The daily business briefing: January 12, 2021

Parler sues Amazon for kicking it off server, Twitter removes more than 70,000 QAnon accounts, and more 

A QAnon flag
(Image credit: Scott Olson/Getty Images)

1. Parler sues Amazon over server ban

Social-media platform Parler, which many conservatives have joined as an alternative to Facebook and Twitter, filed a lawsuit against Amazon on Monday for denying it web-hosting services and forcing it offline. Amazon Web Services gave Parler the boot on Sunday, accusing the company of failing to do enough to stamp out content that incites violence. AWS said it had noted a sharp increase in dangerous content since last week's storming of the U.S. Capitol by a pro-Trump mob aiming to get lawmakers to overturn President-elect Joe Biden's Electoral College victory. Parler said Amazon was trying to discourage competition among micro-blogging services to Twitter's benefit. "AWS's decision to effectively terminate Parler's account is apparently motivated by political animus," according to the complaint, which also accused Amazon of breach of contract.

The Wall Street Journal

2. Twitter removes more than 70,000 QAnon accounts

Twitter announced Monday that it had removed more than 70,000 accounts linked to the QAnon conspiracy theory, citing concerns that the adherents could spread material "with the potential to lead to offline harm." In a blog post, Twitter explained that the accounts "were engaged in sharing harmful QAnon-associated content at scale and were primarily dedicated to the propagation of this conspiracy theory across the service." Twitter permanently suspended President Trump's account on Friday, saying he violated rules against inciting violence. Over the last several weeks, he pushed baseless claims of voter fraud, urged Vice President Mike Pence to overturn the election results, and encouraged supporters to attend a "big protest in D.C. on Jan. 6th," adding, "Be there, will be wild!" This event ended with a pro-Trump mob storming the Capitol as lawmakers certified the election results.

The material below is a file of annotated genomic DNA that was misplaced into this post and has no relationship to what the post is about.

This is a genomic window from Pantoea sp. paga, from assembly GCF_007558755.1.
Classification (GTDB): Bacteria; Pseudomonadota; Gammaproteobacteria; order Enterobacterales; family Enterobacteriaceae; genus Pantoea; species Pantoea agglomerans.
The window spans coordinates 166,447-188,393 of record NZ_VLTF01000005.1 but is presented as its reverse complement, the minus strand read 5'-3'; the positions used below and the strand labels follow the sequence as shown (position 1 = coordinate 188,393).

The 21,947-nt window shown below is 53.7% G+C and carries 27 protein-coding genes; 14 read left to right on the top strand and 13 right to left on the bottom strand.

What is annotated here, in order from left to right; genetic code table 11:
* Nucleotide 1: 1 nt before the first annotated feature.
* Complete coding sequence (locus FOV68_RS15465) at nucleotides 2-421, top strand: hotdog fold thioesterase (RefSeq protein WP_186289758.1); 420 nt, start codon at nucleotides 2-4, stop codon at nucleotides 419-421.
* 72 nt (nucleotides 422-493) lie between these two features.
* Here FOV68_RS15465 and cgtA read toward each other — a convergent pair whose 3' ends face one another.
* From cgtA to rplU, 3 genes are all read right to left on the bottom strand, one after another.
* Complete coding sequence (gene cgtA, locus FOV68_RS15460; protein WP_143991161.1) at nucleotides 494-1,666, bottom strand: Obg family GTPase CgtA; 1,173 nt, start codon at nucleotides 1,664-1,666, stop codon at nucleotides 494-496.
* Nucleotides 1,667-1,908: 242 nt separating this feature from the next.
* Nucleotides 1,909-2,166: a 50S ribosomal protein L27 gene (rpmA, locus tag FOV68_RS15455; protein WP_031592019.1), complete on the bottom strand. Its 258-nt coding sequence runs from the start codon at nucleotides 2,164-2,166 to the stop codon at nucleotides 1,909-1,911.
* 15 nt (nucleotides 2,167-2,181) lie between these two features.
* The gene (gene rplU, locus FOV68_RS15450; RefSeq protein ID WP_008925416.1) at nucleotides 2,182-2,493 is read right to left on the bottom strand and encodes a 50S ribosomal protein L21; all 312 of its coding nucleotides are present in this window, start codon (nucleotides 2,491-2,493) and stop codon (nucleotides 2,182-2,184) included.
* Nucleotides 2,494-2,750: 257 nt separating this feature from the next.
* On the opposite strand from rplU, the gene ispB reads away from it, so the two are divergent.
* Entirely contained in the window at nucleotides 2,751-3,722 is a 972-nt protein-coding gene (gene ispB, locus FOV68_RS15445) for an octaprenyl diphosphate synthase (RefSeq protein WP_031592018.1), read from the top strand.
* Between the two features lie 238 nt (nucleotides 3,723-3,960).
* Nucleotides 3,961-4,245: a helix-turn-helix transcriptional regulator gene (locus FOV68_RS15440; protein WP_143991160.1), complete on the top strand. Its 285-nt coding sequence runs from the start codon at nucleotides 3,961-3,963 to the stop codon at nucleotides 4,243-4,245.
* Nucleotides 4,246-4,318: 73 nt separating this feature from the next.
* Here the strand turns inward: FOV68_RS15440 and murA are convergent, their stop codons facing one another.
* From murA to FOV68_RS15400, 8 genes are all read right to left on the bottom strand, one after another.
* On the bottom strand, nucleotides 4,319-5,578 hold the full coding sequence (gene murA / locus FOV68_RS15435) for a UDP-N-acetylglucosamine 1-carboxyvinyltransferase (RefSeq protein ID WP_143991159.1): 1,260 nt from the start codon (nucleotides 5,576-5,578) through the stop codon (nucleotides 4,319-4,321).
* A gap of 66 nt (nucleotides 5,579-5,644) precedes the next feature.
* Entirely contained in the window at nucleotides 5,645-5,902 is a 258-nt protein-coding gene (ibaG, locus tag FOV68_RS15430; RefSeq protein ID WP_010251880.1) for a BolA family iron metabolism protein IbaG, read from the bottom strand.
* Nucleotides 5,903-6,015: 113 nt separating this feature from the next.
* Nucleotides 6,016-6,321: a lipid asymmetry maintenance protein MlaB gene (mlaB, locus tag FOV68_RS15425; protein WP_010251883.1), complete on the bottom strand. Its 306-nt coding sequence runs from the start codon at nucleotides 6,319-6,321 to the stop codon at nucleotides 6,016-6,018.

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3. Stock futures edge up despite concerns market is overvalued

U.S. stock index futures struggled to rebound early Tuesday after they broke a winning streak on Monday in a sign of investor concern that stocks were getting overvalued, with support from coronavirus stimulus efforts. Futures for the Dow Jones Industrial Average, the S&P 500, and the Nasdaq were up by roughly 0.3 percent several hours before the opening bell. The Dow fell by 0.3 percent on Monday. The S&P 500 lost 0.7 percent. The tech-heavy Nasdaq fell by nearly 1.3 percent, weighed down by losses for Facebook, Amazon, Netflix, and Google-parent Alphabet. Tesla plunged by 7.8 percent, its worst day since Sept. 23. "Historically, when momentum and sentiment indicators are this stretched, the market is due for a period of consolidation," said Nationwide's Chief of Investment Research, Mark Hackett.


4. Facebook removes 'stop the steal' posts

Facebook said Monday that it was removing all content that references the "stop the steal" rallying cry of President Trump's supporters who believe his unfounded claim that President-elect Joe Biden only won the presidential election thanks to voter fraud. State election officials from both parties, dozens of courts, and the Justice Department have rejected the claim, saying there is no evidence of widespread fraud that could have affected the election outcome. The crackdown on "stop the steal" content is the latest in a string of actions Facebook and other social media companies have taken to curb the spread of misinformation and prevent users from inciting more violence like last week's deadly mob attack on the U.S. Capitol. The move came on the same day as Twitter's purge of 70,000 accounts linked to the QAnon conspiracy theory.

The Wall Street Journal

5. Deutsche Bank, Trump's main lender, halts new business with him

Deutsche Bank, President Trump's biggest lender, has decided against doing further business with Trump or his company following last week's deadly attack on the U.S. Capitol by a pro-Trump mob, Bloomberg reported late Monday, citing two people with knowledge of the matter. Trump owes the German lender more than $300 million. Signature Bank, a New York lender that has long worked with Trump's family, said it was closing two personal accounts that held about $5.3 million of Trump's money. The lenders are among a growing number of businesses that have distanced themselves from Trump over his encouragement of supporters to march on the Capitol, which they stormed hoping to overturn Trump's election loss. The riot left five people dead.

Bloomberg The New York Times

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